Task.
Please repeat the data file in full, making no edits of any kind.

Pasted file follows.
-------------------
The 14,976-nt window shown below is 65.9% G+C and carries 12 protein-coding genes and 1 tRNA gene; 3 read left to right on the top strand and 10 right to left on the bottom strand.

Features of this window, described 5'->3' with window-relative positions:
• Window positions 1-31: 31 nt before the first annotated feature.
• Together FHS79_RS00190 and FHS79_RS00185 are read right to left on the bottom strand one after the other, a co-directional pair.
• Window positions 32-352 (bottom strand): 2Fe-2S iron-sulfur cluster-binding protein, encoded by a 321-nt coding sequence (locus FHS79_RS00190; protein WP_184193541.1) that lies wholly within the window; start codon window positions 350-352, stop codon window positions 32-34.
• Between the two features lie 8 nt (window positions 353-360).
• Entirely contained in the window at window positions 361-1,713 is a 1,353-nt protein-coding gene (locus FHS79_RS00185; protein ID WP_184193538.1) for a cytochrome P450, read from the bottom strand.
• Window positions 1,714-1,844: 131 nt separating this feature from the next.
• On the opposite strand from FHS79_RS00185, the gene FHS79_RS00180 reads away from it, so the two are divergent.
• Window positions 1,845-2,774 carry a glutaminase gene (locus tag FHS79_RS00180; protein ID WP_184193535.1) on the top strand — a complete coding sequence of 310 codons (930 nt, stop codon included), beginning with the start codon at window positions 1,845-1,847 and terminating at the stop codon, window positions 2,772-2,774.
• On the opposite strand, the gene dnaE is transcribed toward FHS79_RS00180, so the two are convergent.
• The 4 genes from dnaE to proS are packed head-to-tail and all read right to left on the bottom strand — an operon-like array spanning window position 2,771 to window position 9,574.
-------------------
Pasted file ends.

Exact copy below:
The 14,976-nt window shown below is 65.9% G+C and carries 12 protein-coding genes and 1 tRNA gene; 3 read left to right on the top strand and 10 right to left on the bottom strand.

Features of this window, described 5'->3' with window-relative positions:
• Window positions 1-31: 31 nt before the first annotated feature.
• Together FHS79_RS00190 and FHS79_RS00185 are read right to left on the bottom strand one after the other, a co-directional pair.
• Window positions 32-352 (bottom strand): 2Fe-2S iron-sulfur cluster-binding protein, encoded by a 321-nt coding sequence (locus FHS79_RS00190; protein WP_184193541.1) that lies wholly within the window; start codon window positions 350-352, stop codon window positions 32-34.
• Between the two features lie 8 nt (window positions 353-360).
• Entirely contained in the window at window positions 361-1,713 is a 1,353-nt protein-coding gene (locus FHS79_RS00185; protein ID WP_184193538.1) for a cytochrome P450, read from the bottom strand.
• Window positions 1,714-1,844: 131 nt separating this feature from the next.
• On the opposite strand from FHS79_RS00185, the gene FHS79_RS00180 reads away from it, so the two are divergent.
• Window positions 1,845-2,774 carry a glutaminase gene (locus tag FHS79_RS00180; protein ID WP_184193535.1) on the top strand — a complete coding sequence of 310 codons (930 nt, stop codon included), beginning with the start codon at window positions 1,845-1,847 and terminating at the stop codon, window positions 2,772-2,774.
• On the opposite strand, the gene dnaE is transcribed toward FHS79_RS00180, so the two are convergent.
• The 4 genes from dnaE to proS are packed head-to-tail and all read right to left on the bottom strand — an operon-like array spanning window position 2,771 to window position 9,574.